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Home / Insurance / Tennessee Bad Faith Claims: Is there a statutory breach of good faith for policyholders in Tennessee? | Legal insurance blog for property insurance

Tennessee Bad Faith Claims: Is there a statutory breach of good faith for policyholders in Tennessee? | Legal insurance blog for property insurance



Insurance companies have an obligation to act in good faith and not engage in unfair tort practice. The Tennessee Attorney has announced this obligation in T.C.A. § 56-8-105, which describes 15 specific acts that constituted unfair claims denoting bad faith. 1 Such unfair claims include: (1) knowingly misrepresentation of relevant facts or policy provisions regarding coverage of problems; (2) fails to confirm at reasonable speed relevant communication regarding claims arising under its policy; (3) failure to adopt and implement reasonable standards for the rapid investigation and settlement of receivables arising under its policy; and (4) failure to confirm or deny coverage of claims within a reasonable time after proof of losses has been completed. 2 What can an insured do when a violation of this statue occurs?

an insured person sues the insurance company for his conduct, but the Tennessee legislature has cut off that recovery path in TCA § 56-8-1

01 (c), which states that " the commissioner shall have sole enforcement authority for this part, and nothing in this part shall be construed to create or imply a private matter for a violation of this part. 3 This provision means that the Insurance Commission is the only person who can hold insurance companies liable for any bad behavior, not the people who are actually affected by the bad behavior.

How did we get to this point? Since 1901, insured persons had several options for recovery, from breach of contract, bad faith, Tennessee Consumer Protection Act ("TCPA") and other tort remedies with criminal and / or consequential damages. However, bad faith claims and claims under TCPA are no longer available despite their successful implementation. 4 In Brooks v. Tennessee Farmers Mutual Insurance Company a tornado damaged the insured home. Here, the Tennessee Court of Appeal upheld the court's ruling which favored insured awarding of general damages and consequential damages, triple damages and attorney's fees and costs of violating insurance policy and intentional and knowingly unfair and misleading acts or practices contrary to TCPA. 5 If this loss and case had been filed two years later, the insured would only receive general damages for violating the insurance policy, despite the insurance company's difficult actions discussed in the court's opinion. [19659005] I have been under investigation under oath and worked on a number of allegations in Tennessee this week. I would like to remind policyholders, public adjusters and contractors in Tennessee that the one-year policy of shortening the limitation period can be enforceable under Tennessee law. 6 Insured persons should pay special attention to the time limit for bringing an action, or they may find themselves with very little resources.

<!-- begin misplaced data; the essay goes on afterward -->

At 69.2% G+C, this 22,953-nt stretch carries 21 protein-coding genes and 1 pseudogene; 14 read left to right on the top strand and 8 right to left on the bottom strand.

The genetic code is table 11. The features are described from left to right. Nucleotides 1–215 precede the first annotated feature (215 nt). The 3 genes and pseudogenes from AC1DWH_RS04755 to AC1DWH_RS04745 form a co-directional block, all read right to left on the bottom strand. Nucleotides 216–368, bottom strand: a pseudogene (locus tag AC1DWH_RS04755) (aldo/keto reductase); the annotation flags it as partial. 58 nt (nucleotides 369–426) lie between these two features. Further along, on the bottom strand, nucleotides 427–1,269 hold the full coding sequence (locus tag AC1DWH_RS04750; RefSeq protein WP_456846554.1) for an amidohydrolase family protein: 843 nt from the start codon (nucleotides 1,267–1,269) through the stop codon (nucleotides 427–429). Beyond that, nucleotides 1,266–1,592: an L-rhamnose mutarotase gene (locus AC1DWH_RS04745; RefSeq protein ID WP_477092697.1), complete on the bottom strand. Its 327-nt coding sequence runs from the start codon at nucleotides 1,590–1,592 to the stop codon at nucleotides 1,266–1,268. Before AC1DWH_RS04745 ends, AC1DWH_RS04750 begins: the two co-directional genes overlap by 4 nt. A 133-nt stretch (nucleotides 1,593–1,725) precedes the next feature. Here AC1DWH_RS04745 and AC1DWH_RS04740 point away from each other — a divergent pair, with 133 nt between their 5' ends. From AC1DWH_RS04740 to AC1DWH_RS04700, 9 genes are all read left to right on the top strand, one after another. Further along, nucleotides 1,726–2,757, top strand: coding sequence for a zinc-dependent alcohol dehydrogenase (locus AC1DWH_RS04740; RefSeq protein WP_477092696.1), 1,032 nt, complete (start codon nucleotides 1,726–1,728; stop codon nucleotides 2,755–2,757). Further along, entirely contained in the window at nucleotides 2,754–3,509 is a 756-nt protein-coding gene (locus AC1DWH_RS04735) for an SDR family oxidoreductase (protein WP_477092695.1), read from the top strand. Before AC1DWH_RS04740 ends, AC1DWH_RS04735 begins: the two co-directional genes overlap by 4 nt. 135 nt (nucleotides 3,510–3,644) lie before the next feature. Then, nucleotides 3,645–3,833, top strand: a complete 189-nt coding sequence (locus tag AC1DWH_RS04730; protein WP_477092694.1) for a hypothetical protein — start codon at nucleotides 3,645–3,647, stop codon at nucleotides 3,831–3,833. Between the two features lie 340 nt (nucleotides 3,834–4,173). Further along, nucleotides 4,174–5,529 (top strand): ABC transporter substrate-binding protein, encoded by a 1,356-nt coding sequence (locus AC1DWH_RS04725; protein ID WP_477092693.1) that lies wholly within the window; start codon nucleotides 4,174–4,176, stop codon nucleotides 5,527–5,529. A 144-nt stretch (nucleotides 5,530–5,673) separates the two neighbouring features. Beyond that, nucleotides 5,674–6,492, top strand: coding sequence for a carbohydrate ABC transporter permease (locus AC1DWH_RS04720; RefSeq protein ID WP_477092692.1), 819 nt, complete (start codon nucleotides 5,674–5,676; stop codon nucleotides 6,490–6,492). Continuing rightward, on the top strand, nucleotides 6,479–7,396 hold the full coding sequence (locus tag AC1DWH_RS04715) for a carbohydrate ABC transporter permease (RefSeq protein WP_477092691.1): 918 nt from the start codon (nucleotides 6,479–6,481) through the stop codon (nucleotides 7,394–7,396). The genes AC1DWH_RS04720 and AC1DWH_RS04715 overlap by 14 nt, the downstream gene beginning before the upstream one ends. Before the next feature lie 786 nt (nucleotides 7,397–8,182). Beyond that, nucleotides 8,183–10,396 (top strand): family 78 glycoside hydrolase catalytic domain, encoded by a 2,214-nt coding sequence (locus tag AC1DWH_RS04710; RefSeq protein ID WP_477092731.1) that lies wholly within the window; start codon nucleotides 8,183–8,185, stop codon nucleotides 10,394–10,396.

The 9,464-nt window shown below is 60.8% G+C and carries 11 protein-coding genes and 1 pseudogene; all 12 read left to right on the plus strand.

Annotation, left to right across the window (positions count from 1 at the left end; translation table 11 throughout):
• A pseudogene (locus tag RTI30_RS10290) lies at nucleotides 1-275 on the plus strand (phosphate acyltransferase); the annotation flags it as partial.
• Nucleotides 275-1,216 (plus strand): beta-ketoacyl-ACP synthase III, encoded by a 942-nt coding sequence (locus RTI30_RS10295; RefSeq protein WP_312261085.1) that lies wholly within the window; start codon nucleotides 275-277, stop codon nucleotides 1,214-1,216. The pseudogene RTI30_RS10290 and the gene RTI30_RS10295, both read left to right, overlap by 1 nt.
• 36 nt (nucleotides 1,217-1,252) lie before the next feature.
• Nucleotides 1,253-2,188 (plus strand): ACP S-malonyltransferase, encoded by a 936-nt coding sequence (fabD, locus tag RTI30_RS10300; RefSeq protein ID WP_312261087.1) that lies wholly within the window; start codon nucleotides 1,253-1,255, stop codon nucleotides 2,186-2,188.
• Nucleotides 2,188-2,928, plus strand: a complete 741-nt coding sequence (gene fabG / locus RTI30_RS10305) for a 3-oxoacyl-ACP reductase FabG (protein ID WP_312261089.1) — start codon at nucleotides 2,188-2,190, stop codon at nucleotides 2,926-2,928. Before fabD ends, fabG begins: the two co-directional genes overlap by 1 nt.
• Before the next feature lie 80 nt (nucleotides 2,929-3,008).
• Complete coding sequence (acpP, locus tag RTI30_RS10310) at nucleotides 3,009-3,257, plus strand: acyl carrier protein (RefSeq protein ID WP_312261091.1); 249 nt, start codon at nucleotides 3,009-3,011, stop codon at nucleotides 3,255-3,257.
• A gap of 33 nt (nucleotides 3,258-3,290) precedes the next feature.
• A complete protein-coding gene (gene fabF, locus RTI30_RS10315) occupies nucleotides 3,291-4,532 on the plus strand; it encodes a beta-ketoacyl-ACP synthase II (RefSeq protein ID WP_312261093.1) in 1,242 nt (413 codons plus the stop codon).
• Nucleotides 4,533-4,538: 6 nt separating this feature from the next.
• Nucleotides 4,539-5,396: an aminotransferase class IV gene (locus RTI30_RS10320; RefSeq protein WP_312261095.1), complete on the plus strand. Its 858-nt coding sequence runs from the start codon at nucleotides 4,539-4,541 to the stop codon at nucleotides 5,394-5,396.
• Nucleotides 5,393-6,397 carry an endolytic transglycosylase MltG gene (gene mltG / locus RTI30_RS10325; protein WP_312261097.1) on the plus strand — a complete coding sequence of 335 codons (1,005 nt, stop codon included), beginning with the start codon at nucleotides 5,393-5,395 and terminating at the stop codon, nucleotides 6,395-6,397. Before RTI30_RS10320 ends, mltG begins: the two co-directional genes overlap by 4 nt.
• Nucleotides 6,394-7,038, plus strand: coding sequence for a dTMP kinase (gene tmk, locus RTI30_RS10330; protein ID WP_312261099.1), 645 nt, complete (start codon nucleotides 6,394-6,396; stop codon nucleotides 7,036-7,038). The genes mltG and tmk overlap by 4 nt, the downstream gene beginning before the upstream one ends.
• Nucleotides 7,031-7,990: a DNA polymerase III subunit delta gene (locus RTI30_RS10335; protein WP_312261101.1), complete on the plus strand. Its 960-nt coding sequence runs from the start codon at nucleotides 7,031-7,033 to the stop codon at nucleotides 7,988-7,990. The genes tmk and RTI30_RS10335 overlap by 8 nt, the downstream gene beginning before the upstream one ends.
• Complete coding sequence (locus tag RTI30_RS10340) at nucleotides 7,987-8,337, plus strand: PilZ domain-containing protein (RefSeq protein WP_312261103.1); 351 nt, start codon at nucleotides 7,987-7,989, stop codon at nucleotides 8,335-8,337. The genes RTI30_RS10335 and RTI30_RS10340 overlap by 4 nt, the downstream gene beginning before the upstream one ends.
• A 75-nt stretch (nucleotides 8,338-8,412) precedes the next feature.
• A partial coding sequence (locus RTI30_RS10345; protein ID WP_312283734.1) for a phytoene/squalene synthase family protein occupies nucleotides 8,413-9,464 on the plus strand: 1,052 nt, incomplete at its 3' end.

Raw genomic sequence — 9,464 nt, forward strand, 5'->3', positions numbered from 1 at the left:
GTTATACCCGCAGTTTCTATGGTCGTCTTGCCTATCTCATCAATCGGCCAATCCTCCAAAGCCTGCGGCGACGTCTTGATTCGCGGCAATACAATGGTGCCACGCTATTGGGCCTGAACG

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1 Tenn. code Ann. § 56-8-105 (1) – (15).
2 Tennkod Ann. § 56-8-105 (1), (2), (3) and (7).
3 Tennkod Ann. § 56-8-101.
4 Myint v. Allstate Ins. Co. 970 S.W.2d 920, 925 (Tenn. 1998); Gaston vs. Tennessee Farmers Mut. Ins. Co. 120 S.W.3d 815, 823 (Tenn. 2003); Johnson vs. Tennessee Farmers Mut. Ins. Co. 205 S.W.3d 365, 370 (Tenn. 2006); Brooks v Tennessee Farmers Mutual Ins. Co. 2014 WL 6735129, No. M2013-02326-COA-R3-CV (Tenn. Ct. App., November 26, 2014).
5 Brooks 2014 WL 6735129.
6 Contractually Limited Defense Using Equitable Estoppel Against Tennessee Insurance Policies PROPERTIES. TÄCKLAGSBLOGG (26 December 2020), https://www.propertyinsurancecoveragelaw.com/2020/12/articles/insurance/contractual-limitation-defense-using-equitable-estoppel-again–tennessee-insurance-policies/ [19659016]
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